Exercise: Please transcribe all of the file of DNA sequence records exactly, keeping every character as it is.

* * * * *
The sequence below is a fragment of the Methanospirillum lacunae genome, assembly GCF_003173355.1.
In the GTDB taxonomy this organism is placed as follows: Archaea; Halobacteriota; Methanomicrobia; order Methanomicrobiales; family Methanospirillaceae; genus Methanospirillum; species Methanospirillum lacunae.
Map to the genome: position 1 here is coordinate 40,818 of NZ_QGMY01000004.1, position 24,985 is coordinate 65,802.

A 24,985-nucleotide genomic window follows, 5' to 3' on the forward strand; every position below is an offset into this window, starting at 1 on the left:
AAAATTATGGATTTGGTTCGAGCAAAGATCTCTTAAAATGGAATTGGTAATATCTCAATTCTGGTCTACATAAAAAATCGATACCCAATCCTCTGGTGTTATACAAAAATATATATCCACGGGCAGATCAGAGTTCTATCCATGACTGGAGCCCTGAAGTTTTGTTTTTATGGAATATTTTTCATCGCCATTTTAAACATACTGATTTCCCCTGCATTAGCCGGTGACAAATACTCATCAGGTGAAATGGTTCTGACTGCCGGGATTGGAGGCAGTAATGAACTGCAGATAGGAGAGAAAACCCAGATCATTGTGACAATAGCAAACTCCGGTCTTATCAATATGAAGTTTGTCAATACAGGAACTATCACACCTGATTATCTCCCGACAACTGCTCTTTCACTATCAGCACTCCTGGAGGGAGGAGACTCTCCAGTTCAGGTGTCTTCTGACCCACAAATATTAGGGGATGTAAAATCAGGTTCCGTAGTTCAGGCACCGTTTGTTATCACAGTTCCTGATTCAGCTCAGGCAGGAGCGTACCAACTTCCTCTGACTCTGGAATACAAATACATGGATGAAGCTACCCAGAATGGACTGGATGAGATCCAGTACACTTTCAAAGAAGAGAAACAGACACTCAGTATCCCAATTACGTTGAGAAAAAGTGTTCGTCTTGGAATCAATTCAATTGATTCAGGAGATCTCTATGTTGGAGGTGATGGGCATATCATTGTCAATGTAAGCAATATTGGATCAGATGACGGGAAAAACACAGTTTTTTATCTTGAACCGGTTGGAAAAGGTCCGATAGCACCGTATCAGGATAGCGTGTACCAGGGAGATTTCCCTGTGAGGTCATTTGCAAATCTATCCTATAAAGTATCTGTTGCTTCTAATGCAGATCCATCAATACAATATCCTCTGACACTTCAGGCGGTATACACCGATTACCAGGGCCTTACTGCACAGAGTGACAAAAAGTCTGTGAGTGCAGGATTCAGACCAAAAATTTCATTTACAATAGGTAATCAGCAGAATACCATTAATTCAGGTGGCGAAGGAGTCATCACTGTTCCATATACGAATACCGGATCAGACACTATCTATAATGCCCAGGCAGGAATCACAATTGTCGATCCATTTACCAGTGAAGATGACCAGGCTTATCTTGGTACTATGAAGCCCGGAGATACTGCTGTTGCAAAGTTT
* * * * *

The sequence below is a fragment of the Methanospirillum lacunae genome, assembly GCF_003173355.1.
In the GTDB taxonomy this organism is placed as follows: Archaea; Halobacteriota; Methanomicrobia; order Methanomicrobiales; family Methanospirillaceae; genus Methanospirillum; species Methanospirillum lacunae.
Map to the genome: position 1 here is coordinate 40,818 of NZ_QGMY01000004.1, position 24,985 is coordinate 65,802.

A 24,985-nucleotide genomic window follows, 5' to 3' on the forward strand; every position below is an offset into this window, starting at 1 on the left:
AAAATTATGGATTTGGTTCGAGCAAAGATCTCTTAAAATGGAATTGGTAATATCTCAATTCTGGTCTACATAAAAAATCGATACCCAATCCTCTGGTGTTATACAAAAATATATATCCACGGGCAGATCAGAGTTCTATCCATGACTGGAGCCCTGAAGTTTTGTTTTTATGGAATATTTTTCATCGCCATTTTAAACATACTGATTTCCCCTGCATTAGCCGGTGACAAATACTCATCAGGTGAAATGGTTCTGACTGCCGGGATTGGAGGCAGTAATGAACTGCAGATAGGAGAGAAAACCCAGATCATTGTGACAATAGCAAACTCCGGTCTTATCAATATGAAGTTTGTCAATACAGGAACTATCACACCTGATTATCTCCCGACAACTGCTCTTTCACTATCAGCACTCCTGGAGGGAGGAGACTCTCCAGTTCAGGTGTCTTCTGACCCACAAATATTAGGGGATGTAAAATCAGGTTCCGTAGTTCAGGCACCGTTTGTTATCACAGTTCCTGATTCAGCTCAGGCAGGAGCGTACCAACTTCCTCTGACTCTGGAATACAAATACATGGATGAAGCTACCCAGAATGGACTGGATGAGATCCAGTACACTTTCAAAGAAGAGAAACAGACACTCAGTATCCCAATTACGTTGAGAAAAAGTGTTCGTCTTGGAATCAATTCAATTGATTCAGGAGATCTCTATGTTGGAGGTGATGGGCATATCATTGTCAATGTAAGCAATATTGGATCAGATGACGGGAAAAACACAGTTTTTTATCTTGAACCGGTTGGAAAAGGTCCGATAGCACCGTATCAGGATAGCGTGTACCAGGGAGATTTCCCTGTGAGGTCATTTGCAAATCTATCCTATAAAGTATCTGTTGCTTCTAATGCAGATCCATCAATACAATATCCTCTGACACTTCAGGCGGTATACACCGATTACCAGGGCCTTACTGCACAGAGTGACAAAAAGTCTGTGAGTGCAGGATTCAGACCAAAAATTTCATTTACAATAGGTAATCAGCAGAATACCATTAATTCAGGTGGCGAAGGAGTCATCACTGTTCCATATACGAATACCGGATCAGACACTATCTATAATGCCCAGGCAGGAATCACAATTGTCGATCCATTTACCAGTGAAGATGACCAGGCTTATCTTGGTACTATGAAGCCCGGAGATACTGCTGTTGCAAAGTTT